Through this lesson, we should come to understand that the same God - the One and Only God - who was at work in Naomi, Ruth and Boaz, is at work in our lives as well. We should also realize that since God is constantly and faithfully at work in and around us, we should live in faith and trust God for the outcomes of our situations and leave the worry at His feet.
1. A Famine in the Land!
“It was a dark and rainy night when she walked in the door.” Have you ever read a mystery book that began something like that? That’s pretty much the way Ruth begins. “Now it came about in the days when the judges governed, that there was a famine in the land. And a certain man of Bethlehem in Judah went to sojourn in the land of Moab…” (Ruth 1:1). God never designed the world or man for such destructive things as famines, but because of sin, the dust of the ground often times will not produce enough food for man to eat. With a lack of rain or diseases in the crops, people become hungry and hopefully, more dependent upon the Lord?
Sometimes famines can be both man made and weather related. Like the Dust Bowl Famine of the 1930’s. American pride and political correctness may keep American history books from using the word “famine” when this period is described, but it was a famine. Some areas of the high plains went without rain for eight years! Numbers of Americans, including children and infants, died from breathing the silica found in the tiny dust particles. “A massive dust storm 2 miles high traveled 2,000 miles before hitting the East Coast on May 11, 1934. For five hours, a fog of prairie dirt enshrouded landmarks such as the Statue of Liberty and the U.S. Capitol inside which lawmakers were debating a soil conservation bill.” https://www.history.com/news/10-things-you-may-not-know-about-the-dust-bowl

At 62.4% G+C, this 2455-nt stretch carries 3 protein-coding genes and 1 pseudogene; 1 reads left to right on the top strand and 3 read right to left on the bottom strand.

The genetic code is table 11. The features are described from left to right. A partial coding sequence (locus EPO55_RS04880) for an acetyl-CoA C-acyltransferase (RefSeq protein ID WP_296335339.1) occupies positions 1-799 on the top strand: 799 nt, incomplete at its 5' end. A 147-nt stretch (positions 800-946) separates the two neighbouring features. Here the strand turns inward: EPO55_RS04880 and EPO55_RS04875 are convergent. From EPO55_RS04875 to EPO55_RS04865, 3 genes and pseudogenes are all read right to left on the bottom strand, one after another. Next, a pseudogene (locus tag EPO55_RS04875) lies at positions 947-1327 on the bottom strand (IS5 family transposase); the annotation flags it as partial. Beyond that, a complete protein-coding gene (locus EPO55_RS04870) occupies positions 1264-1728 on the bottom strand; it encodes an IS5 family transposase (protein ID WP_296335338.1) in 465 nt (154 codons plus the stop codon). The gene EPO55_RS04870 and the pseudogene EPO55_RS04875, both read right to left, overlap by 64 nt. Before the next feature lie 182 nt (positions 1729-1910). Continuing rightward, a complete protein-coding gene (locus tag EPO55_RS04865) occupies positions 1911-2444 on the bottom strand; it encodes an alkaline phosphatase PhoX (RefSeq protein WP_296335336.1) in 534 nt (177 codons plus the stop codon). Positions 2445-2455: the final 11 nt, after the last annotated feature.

Although the cause of the famine is unknown during the time of the Judges, it may have been as severe as the Dust Bowl was for the United States. Now imagine being in Israel: no food, no crops were going to be harvested, the streams and wells were drying up, dust storms and death were a common everyday occurrence! With that in mind, we begin to understand why the Lord begins the Book of Ruth with the words “there was a famine in the land.” It was no small thing. Many people were starving and those who could move away and find food and water did just that.
Understanding the physical famine that occurred may help us understand the deeper meaning God included in the first line of the book…
2. The Dryness of Missing the Word of God
As I read and study the Book of Ruth, I realized very quickly that anytime God begins a book with something as big as a famine in the whole land, which is driving people away, something very important is represented by that event. There has to be more to it than just a physical famine in the land. When you consider that there are just over 800,000 words (NASB) and that the word “famine” is mentioned only about ninety-seven times in the Scriptures, we realize that it might be a word that would be worth paying attention to. For me, the word jumped out at me like a squirrel on my back porch! The Hebrew word for famine is Ra`ab (pronounced - raw-awb') and it means - famine, hunger, famine (in land, nation), hunger (of individuals). But, here is something very interesting! It was also used as a figure of speech for “a famine of Jehovah's word!”